10 Tips for Keeping Your Home Owner’s Insurance (& Your “Dangerous Dog”)

Yesterday I posted a list of breeds commonly “blacklisted” by insurance companies. Assuming you have no plans to swap the genes of your beloved dog or pack him off to join the circus, what can you do to keep your “dangerous dog” and your homeowner’s insurance?

  1. Pass the Canine Good Citizen’s Test with your dog. Some insurers may provide coverage or even give you a discount.
  2. If you adopt a shelter dog, ask the adoption staff to emphasize the mix whose PR is better on your paperwork. Breed types are usually guesses anyway. So instead of having an adoption receipt for a Shepherd Lab Cross, how about Lab mix? Or Terrier mix instead of Pit Bull?
  3. Research to find which insurers do not practice breed discrimination. State Farm is one that reviews each dog individually.
  4. Strengthen your application for insurance–have good credit; insure your car, life and home through the same company; stay with a company for a long time; and keep a high deductible. If the insurer has some leeway in making a decision, these factors may sway them in your favor.
  5. Live in Michigan or Pennsylvania. Both states have passed laws making it illegal for insurers to discriminate on the basis of breed.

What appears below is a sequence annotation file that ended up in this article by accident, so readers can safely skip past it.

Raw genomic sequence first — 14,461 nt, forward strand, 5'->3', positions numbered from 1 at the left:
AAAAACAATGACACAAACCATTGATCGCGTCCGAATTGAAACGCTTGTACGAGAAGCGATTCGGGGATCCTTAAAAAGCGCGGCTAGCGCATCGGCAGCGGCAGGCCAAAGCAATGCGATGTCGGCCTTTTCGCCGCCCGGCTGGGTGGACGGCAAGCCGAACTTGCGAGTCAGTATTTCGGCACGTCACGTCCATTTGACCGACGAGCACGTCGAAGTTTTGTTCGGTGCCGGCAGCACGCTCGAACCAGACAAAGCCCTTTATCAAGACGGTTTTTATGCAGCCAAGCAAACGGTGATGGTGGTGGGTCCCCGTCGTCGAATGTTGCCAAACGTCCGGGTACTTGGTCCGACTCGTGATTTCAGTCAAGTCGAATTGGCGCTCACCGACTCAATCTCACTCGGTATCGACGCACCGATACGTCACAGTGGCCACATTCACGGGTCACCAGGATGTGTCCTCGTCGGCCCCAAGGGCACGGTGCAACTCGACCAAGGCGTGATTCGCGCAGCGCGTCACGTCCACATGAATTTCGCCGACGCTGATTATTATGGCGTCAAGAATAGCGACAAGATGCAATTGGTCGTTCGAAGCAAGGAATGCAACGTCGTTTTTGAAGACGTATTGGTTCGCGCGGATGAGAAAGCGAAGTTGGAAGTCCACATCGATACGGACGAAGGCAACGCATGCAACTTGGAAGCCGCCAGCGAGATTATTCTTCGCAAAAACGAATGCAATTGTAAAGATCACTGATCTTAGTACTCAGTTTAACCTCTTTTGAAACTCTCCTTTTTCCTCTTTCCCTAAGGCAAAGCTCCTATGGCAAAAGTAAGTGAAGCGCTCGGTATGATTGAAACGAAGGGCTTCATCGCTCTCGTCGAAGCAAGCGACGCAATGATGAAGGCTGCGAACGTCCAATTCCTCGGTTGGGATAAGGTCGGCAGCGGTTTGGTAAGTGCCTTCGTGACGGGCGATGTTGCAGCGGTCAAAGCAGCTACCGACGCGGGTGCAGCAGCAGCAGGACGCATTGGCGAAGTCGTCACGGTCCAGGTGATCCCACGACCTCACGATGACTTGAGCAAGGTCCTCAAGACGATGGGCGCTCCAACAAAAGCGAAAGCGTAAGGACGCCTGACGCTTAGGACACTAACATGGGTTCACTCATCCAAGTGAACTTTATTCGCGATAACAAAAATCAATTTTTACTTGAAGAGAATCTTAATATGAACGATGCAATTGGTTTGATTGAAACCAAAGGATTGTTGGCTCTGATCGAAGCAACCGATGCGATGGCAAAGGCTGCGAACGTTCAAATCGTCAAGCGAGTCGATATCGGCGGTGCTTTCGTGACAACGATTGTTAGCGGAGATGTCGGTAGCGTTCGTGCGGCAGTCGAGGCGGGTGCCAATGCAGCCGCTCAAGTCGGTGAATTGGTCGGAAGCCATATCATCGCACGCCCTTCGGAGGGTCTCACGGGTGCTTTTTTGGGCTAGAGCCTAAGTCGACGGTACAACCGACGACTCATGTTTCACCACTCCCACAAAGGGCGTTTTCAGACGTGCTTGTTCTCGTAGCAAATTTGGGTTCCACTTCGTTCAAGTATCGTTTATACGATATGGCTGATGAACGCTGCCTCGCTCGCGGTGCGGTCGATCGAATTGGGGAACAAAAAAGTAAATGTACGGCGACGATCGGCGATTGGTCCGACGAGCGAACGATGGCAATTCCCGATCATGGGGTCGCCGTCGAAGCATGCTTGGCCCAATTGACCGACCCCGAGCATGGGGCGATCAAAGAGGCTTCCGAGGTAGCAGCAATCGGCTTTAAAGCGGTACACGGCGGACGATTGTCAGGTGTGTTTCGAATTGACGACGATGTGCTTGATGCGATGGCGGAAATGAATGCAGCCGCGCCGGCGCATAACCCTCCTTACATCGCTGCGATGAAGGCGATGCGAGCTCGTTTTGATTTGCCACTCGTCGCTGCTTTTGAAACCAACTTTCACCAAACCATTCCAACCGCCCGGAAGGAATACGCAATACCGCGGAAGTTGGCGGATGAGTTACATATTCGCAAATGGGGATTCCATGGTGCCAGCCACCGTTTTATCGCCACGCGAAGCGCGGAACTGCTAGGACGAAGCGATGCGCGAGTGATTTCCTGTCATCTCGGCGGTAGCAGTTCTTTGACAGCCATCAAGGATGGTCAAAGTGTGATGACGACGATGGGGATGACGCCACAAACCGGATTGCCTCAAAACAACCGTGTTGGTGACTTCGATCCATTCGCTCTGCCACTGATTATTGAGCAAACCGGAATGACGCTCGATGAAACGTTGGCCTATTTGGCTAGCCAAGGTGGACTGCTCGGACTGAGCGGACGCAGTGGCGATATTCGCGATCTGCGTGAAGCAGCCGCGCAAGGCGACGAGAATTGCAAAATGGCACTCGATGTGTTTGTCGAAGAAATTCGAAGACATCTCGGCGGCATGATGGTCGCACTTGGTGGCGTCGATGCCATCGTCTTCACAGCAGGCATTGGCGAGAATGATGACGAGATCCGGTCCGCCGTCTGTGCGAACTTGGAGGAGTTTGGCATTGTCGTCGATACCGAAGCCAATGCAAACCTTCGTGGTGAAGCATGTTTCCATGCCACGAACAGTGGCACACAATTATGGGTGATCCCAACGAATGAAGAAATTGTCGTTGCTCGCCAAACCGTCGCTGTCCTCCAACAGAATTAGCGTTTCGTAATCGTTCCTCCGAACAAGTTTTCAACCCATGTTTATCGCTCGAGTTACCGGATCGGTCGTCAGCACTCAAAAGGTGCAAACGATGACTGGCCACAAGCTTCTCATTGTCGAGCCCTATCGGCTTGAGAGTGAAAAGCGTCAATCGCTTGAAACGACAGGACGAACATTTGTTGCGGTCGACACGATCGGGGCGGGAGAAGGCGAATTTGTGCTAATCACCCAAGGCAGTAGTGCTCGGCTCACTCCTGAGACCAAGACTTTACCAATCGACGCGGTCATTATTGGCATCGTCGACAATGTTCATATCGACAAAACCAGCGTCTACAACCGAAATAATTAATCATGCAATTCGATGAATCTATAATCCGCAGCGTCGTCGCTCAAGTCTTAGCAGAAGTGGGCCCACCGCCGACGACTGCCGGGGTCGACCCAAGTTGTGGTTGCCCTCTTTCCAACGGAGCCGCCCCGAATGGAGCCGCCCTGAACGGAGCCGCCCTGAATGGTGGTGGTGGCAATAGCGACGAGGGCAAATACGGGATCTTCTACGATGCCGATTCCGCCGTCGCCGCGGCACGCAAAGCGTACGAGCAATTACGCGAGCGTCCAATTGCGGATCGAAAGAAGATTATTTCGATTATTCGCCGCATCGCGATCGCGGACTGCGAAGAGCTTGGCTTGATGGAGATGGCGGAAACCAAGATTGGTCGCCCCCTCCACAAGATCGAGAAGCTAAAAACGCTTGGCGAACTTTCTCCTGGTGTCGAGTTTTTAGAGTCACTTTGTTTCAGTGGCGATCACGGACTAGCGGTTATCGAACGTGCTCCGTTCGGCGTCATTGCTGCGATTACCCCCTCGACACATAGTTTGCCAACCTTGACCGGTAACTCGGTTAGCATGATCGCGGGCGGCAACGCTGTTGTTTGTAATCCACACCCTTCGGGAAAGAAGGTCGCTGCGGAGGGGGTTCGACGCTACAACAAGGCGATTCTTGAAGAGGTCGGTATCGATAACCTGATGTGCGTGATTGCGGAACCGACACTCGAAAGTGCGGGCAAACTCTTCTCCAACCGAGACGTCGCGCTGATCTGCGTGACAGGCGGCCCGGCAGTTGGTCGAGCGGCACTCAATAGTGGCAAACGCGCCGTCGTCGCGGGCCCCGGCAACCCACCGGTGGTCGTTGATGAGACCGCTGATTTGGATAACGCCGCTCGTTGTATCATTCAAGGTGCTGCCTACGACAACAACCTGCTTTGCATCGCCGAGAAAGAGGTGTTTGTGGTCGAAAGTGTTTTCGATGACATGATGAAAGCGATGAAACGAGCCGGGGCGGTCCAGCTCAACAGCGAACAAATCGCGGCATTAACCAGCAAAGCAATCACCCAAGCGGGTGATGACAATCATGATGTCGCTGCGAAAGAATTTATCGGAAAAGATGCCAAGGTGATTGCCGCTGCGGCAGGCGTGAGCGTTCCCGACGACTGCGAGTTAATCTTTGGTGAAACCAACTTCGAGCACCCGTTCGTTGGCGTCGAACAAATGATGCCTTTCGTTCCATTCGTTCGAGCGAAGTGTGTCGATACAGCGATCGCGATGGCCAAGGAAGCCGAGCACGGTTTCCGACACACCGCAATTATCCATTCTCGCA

6. But if you have a pibble, look out in Ohio. State law defines a pit bull as a vicious breed. So no homeowner’s insurers will provide coverage.
  7. Protect your dog from harassment. Remember that an invisible electric fence may keep your dog home but it doesn’t prevent someone else from crossing your boundaries to get to him.
  8. Supervise your dog around young children. Most dog bites occur in the dog guardian’s home and the vast majority involve children.
  9. Join campaigns to fight breed specific legislation.
  10. Finally, don’t add to the problem of perception by naming your dog “Killer” or “Devil.” And don’t walk him on a spiked leash with a prong collar (which you shouldn’t do for any reason).
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Comments

  1. I would add: Don’t send photos like this to your insurance company: http://www.wilddingo.com/2009/07/09/i-cant-understand-why-gsds-and-huskies-are-uninsurable/

    • On the other hand, it shouldn’t be a problem for your insurer unless you think Loki is going to make a claim for damages. You wouldn’t do that, Loki. Would you?

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